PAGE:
July 29 (Bloomberg) -- China Molybdenum Co., the nation’s second-biggest producer of the steelmaking material, agreed to pay $820 million for Rio Tinto Group’s Northparkes mine to gain its first overseas copper asset.
The sale should be completed by the end of the year, Rio said today in a statement. London-based Rio owns 80 percent of the mine with the balance held by Sumitomo Metal Mining Co. and Sumitomo Corp., which have the right to match the offer.
Buying the stake gives China Molybdenum control of a mine in New South Wales that provided 43,100 metric tons of mined copper for Rio in 2012 as well as a specialist underground training center. The purchase ranks as the third-largest by a Chinese company of a mining asset announced this year as the number and value of the nation’s deals in the sector slides from last year, according to data compiled by Bloomberg.
“The acquisition is part of China Moly’s diversification to boost profit as molybdenum has been weak over the past few years in line with China’s sluggish steel market,” said Kevin Guo, a Shenzhen-based analyst with Guotai Junan Securities Co.. “Production of copper enjoys a higher premium than other base metals such as zinc and lead.”
Rio declined 0.2 percent to A$57.11 at the close in Sydney. The stock has dropped 13 percent this year. China Molybdenum halted its shares today pending an announcement on a transaction.
The deal is subject to “customary” regulatory approvals, Rio said according to the statement. The mine, which began operation in 1994, is valued at about $800 million, Citigroup Inc. said in a February report.
Before today, Chinese companies had announced 67 mining deals this year worth a total of $7.1 billion, down from 269 in 2012 worth $27.7 billion, according to data compiled by Bloomberg. China Molybdenum last bought assets in 2008, when it paid HK$350 million ($45 million) for three gold mines in China, according to the data.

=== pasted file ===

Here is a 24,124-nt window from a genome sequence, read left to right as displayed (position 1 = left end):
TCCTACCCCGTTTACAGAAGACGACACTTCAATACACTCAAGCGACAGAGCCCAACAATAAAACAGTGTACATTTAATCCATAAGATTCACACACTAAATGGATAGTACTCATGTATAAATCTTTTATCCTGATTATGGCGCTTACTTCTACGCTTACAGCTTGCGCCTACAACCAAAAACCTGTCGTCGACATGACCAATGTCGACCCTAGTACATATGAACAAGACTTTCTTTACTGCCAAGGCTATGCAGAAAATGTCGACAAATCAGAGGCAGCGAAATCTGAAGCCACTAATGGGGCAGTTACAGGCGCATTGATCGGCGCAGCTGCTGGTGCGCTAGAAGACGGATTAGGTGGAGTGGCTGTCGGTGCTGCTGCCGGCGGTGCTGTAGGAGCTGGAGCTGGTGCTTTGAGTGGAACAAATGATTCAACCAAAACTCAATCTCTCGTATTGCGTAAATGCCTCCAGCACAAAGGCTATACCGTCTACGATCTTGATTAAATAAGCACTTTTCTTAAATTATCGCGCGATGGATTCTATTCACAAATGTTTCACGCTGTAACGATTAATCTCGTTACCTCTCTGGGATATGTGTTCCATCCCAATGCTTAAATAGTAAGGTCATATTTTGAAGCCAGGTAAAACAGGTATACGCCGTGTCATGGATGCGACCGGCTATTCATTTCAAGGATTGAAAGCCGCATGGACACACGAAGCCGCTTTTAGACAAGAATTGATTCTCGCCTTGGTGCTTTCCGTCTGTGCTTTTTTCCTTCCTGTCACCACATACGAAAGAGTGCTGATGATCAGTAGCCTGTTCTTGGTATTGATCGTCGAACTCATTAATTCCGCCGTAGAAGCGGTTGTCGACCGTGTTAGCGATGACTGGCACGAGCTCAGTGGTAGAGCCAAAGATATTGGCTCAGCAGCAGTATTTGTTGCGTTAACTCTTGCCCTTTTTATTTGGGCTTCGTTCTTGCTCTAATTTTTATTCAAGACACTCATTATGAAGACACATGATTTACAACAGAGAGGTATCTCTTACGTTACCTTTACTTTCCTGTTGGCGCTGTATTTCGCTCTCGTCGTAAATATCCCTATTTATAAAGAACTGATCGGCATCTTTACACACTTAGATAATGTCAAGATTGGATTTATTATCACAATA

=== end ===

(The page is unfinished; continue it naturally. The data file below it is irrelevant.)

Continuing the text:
The “board is optimistic on copper and gold,” China Molybdenum Chairman Wu Wenjun said in a phone interview. “Although they’re a small part in our operations, they’re part of our development strategy both in China and overseas.”
Copper, used in electrical wiring and tubes, is expected to gain until at least 2015, according to analyst forecasts compiled by Bloomberg, as aging ore bodies and few large new discoveries keep the metal’s supply and demand balance tight.
The Northparkes operation “is a good performer on any measure except scale” while the asset had “significant expansion potential,” Adrian Wood, a Sydney-based analyst with Macquarie Group Ltd., said in a report.
Rio may reap $10.4 billion from asset sales, Deutsche Bank AG estimated in March, as the company joins global rivals in selling assets after falling commodity prices crimped revenue. The company considered selling Northparkes, which is in New South Wales state, in 2009, and held onto it after copper and gold prices rose, Rio said in December that year.
“Northparkes is a successful business but is not of sufficient size to be a good fit with our strategy,” Chief Financial Officer Chris Lynch said in the statement. “The agreed sale of Northparkes follows our recently completed divestment of the Eagle nickel project in the United States.”
Copper for delivery in three months, the London Metal Exchange’s benchmark, has dropped 13 percent this year to $6,862 a ton on July 26, entering a bear market in April.
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